Finding predictable patterns in data can lead to new insights, better products, new profits, and even new cures for diseases. But creating predictive algorithms can be hard due to the novelty of the data, noise in the data, and the nuances of the domain. So, some data-intensive companies have turned to collaborative innovation to find better algorithms. These companies post large data sets gleaned from customer interactions and host an open competition to see who could create the best algorithm and win a lavish prize — $1 million in the case of NetFlix. Teams form, collaborate, developalgorithms, and compete to refine their ideas until a winner is found. This new process of crowdsourcing the development of sophisticated, innovative algorithms seems extremely promising.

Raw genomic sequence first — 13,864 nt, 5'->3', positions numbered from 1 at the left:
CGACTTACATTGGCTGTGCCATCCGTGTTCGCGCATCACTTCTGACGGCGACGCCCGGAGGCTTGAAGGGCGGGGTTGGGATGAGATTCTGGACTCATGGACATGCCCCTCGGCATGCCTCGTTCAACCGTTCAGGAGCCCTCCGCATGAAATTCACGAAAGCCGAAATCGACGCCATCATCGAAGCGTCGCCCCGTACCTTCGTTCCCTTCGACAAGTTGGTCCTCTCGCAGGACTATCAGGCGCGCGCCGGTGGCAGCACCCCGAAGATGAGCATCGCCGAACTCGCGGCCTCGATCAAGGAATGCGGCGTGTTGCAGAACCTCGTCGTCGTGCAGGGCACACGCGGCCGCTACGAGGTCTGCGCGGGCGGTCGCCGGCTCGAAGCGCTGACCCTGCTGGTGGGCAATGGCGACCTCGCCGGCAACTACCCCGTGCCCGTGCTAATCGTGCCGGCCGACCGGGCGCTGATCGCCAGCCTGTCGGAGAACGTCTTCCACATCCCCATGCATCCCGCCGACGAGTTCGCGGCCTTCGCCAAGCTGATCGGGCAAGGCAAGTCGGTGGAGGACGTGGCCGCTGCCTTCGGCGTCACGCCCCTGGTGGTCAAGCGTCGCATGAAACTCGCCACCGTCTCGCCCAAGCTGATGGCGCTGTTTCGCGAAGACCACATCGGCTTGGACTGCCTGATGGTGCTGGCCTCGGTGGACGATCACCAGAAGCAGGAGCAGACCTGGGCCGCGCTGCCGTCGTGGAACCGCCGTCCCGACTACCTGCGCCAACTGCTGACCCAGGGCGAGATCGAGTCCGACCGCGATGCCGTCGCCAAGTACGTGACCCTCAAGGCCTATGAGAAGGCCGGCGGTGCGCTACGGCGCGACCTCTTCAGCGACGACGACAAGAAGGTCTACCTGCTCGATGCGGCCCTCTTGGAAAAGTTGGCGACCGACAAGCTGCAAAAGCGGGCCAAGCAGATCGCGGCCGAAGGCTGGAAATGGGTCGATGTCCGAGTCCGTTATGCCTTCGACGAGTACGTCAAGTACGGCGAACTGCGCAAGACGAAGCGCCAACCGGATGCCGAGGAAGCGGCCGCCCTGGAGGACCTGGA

The general roadmap for any new innovative process is that some individual companies try it first. And if it works, then some company comes along and creates a service that makes it easy for other companies to employ that process, too. The process of crowdsourcing algorithm development for complex “big-data” prediction problems is no different.
To that end, Kaggle.com created a service that lets companies run these kinds of competitions. The service makes it easy for companies to upload a big dataset, define the terms of the competition, and turn it loose on Kaggle’s hundreds of farflung teams of experts in machine learning, statistics, and algorithm development. The submitting company gains access to experts in over 100 countries and 200 universities. The competitors get a interesting problem to work on. And the winner receives a nice prize in exchange for giving the winning algorithm to the company.
To date, some two dozen organizations have already used Kaggle to collaboratively create algorithms to predict HIV disease progression, map dark matter, detect drowsy drivers, forecast tourism, and many others.